horizontal abduction of shoulder or hip
Various web sites offer video demonstrations of joint movement. You may need to download a movie viewer to see these.
University of Michigan Learning Resource Center. (1994). Muscles in action. [On-line]. Available: http://www.med.umich.edu/lrc/Hypermuscle/Hyper.html.
Most students first learn to name extremity joint motions by using examples of open chain movement, in which the extremity's distal segment moves freely with respect to a relatively stable proximal segment.
We name "closed chain" motions identically. For example, hip flexion involves an approximation of the anterior surfaces of the pelvis and femur. When the pelvis tilts anteriorly (ASIS moves forward) on a fixed femur, the pelvis' anterior surface moves closer to the femur's anterior surface. Therefore, hip flexion is a joint movement that is associated with an anterior pelvic tilt.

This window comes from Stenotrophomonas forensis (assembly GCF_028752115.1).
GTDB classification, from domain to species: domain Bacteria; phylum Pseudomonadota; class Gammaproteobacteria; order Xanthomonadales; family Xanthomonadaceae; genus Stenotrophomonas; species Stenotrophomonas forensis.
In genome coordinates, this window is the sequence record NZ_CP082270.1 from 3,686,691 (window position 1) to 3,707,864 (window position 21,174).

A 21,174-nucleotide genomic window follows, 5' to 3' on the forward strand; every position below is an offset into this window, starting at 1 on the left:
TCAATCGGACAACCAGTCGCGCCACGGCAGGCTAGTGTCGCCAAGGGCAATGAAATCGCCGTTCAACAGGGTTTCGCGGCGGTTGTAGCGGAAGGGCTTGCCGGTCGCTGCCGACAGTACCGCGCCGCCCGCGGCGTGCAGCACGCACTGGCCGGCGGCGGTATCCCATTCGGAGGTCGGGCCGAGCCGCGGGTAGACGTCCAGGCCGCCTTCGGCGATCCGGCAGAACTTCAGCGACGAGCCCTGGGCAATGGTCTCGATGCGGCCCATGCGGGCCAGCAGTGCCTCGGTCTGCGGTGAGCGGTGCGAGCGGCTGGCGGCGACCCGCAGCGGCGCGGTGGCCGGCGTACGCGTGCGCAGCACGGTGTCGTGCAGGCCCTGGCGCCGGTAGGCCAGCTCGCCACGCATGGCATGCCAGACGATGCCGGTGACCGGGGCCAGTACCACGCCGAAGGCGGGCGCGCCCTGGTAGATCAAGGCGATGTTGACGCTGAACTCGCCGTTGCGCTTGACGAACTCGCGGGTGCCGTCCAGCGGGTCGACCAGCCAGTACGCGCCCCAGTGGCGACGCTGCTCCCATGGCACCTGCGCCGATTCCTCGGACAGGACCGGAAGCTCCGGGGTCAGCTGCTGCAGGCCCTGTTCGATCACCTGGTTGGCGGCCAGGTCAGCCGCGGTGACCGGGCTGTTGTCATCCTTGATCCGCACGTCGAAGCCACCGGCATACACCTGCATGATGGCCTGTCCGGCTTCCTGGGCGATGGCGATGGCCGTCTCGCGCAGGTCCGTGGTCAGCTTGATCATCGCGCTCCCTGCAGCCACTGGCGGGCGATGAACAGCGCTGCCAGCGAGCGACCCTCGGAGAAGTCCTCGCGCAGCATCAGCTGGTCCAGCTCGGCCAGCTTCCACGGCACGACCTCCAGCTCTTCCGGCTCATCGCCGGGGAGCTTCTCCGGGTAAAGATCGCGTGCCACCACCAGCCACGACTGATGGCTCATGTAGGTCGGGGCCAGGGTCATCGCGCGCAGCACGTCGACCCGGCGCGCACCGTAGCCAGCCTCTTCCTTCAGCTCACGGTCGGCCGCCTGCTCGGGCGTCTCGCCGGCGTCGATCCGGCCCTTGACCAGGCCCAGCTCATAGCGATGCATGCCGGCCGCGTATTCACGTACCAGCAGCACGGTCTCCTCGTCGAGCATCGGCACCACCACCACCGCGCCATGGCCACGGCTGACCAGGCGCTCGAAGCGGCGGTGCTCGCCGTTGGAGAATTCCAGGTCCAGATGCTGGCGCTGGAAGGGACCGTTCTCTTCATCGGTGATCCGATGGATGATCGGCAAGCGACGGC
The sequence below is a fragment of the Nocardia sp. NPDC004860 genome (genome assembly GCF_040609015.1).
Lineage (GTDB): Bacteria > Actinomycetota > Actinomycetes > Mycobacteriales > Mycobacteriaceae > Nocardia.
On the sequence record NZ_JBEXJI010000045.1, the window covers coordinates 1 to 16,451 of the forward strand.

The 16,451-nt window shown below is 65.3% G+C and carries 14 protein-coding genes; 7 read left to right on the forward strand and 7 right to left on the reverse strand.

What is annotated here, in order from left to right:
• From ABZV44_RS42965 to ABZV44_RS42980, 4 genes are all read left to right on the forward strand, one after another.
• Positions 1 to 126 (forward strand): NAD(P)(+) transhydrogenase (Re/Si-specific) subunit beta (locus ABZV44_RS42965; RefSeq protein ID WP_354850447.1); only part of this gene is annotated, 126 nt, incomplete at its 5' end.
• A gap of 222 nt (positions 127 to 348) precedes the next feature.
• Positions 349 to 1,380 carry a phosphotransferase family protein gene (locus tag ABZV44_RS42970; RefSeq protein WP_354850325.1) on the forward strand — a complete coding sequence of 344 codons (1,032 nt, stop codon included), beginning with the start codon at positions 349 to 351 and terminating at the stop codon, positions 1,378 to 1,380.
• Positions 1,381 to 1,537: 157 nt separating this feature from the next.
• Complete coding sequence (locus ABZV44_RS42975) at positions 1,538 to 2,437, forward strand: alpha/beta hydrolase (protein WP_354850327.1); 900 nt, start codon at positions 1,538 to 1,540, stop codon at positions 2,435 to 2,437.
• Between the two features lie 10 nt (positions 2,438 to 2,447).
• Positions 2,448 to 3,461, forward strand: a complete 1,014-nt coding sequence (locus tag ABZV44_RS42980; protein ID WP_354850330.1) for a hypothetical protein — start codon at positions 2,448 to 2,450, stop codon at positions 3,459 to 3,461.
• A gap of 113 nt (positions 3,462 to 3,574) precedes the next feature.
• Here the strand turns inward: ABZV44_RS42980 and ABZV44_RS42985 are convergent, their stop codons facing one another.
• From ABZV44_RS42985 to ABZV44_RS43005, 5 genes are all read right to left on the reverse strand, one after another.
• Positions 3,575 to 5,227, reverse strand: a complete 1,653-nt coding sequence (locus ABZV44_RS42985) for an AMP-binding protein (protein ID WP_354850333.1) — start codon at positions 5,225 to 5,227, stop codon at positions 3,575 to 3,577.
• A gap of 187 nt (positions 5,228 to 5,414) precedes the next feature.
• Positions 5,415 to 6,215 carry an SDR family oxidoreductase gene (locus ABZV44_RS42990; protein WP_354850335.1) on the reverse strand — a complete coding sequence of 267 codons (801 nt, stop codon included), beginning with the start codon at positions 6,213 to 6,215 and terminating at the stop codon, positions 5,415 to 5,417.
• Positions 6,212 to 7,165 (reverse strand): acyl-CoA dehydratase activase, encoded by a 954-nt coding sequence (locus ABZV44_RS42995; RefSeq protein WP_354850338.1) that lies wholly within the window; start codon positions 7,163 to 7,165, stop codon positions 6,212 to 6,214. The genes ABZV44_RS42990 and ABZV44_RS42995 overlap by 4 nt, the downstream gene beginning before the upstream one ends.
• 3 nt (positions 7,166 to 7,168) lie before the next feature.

When both the proximal and distal segments seem to move, classifying the joint movement as open or closed chain is difficult. For example, when one extends the knee joint to stand up from a sitting position, both the femur and tibia are in motion. We elect to consider it a closed chain motion because the lower extremity is fixed on the floor at its distal end. This choice helps us analyze gravitational and muscular forces at the knee joint because it leads us to draw the vectors that represent those forces on the mass that is superincumbent to the knee joint.